The early 21st century economic crash was a happy day for both sets of dissenters; clearly the deal they hated could no longer deliver. Worse, the establishment – including socialists – moved to save or stabilise the system by rescuing banks, investors and industry, and cutting wages and welfare provisions.

At this point, according to conventional argument, people were no longer convinced that those who ran the deal and did well out of the deal – the establishment – would protect them, and they turned to alternative leaders who offered deliverance.

The flaw in this conventional argument is located at that word, “convinced”. The thing is that when considering populism it is a mistake to think in terms of a Demos comprised of thinking citizens who no longer hold with the argument behind the 20th century deal, who no longer agree with what has been termed social democracy. Rather, it is more accurate to think in terms of passive people who were never convinced of anything.

The truth is in a range of criticism appearing over the greater part of the 20th century which was concerned with citizen abandonment of appraisal, analysis, discussion and judgement, i.e. participation. That old fear of mass society crackles across the thoughts of democrats from Marxist alienation, through the “descent into a vast triviality” to just at the birth of the web, “The Culture of Contentment”. Then a decade and a half later there’s Barack Obama, “… in politics and in life ignorance is not a virtue”. Now it’s opposition to populism but it’s the same old fear: democracy stripped of citizen deliberation. Democracy reduced to brutal majoritarianism. ***

Leaders of the passive

The right will seek power by trying to manipulate passive citizens. A revolutionary left could try the same. A left which has, however, abandoned revolution but wants to lead the masses faces a dilemma: oppose right wing demands even when expressed by “ordinary workers” and lose their support or agree with them and go over to the other side. ****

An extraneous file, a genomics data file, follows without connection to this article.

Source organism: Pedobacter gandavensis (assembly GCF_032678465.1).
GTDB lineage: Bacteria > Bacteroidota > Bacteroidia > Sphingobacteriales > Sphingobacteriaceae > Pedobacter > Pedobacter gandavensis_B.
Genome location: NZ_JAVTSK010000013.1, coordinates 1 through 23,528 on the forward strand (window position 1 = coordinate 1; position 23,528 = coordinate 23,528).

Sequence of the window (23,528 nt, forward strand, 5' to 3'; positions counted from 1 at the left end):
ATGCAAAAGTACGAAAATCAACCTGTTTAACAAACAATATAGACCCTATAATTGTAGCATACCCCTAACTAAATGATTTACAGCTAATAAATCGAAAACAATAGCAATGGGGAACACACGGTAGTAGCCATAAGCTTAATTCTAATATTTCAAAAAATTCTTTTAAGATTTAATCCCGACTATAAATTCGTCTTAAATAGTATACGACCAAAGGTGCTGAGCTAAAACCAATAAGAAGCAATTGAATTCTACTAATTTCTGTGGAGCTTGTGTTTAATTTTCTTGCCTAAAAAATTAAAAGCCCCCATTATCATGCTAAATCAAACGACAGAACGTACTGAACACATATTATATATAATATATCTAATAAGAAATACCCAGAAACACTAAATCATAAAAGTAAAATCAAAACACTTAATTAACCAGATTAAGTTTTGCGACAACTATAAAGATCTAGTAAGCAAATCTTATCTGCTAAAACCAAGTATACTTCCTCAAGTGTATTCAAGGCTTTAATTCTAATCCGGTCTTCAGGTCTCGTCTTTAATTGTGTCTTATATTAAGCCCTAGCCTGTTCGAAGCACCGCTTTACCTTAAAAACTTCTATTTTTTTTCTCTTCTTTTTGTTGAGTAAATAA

What to do?

Democrats – as opposed to majoritarians – know that without deliberation the whole point of the democratic project/tradition is lost. It would be undesirable – as well as unlikely – that liberals, socialists and some conservatives elide their differences and come together but as democrats they must always be aware that populism is a common foe. To be blunt, political controversy whether arguing individual freedom, equality or class conflict is part of the establishment that is now threatened.***** Fortunately, there remain citizens who are amenable to argument. They must be addressed. They must be encouraged to speak up, to participate as they wish. No democrat should ever patronise passive citizens; that’s partly what led to this crisis for democracy.

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On alienation and later:

descent into a vast triviality.” Neil Postman (1985) Amusing Ourselves to Death, p.6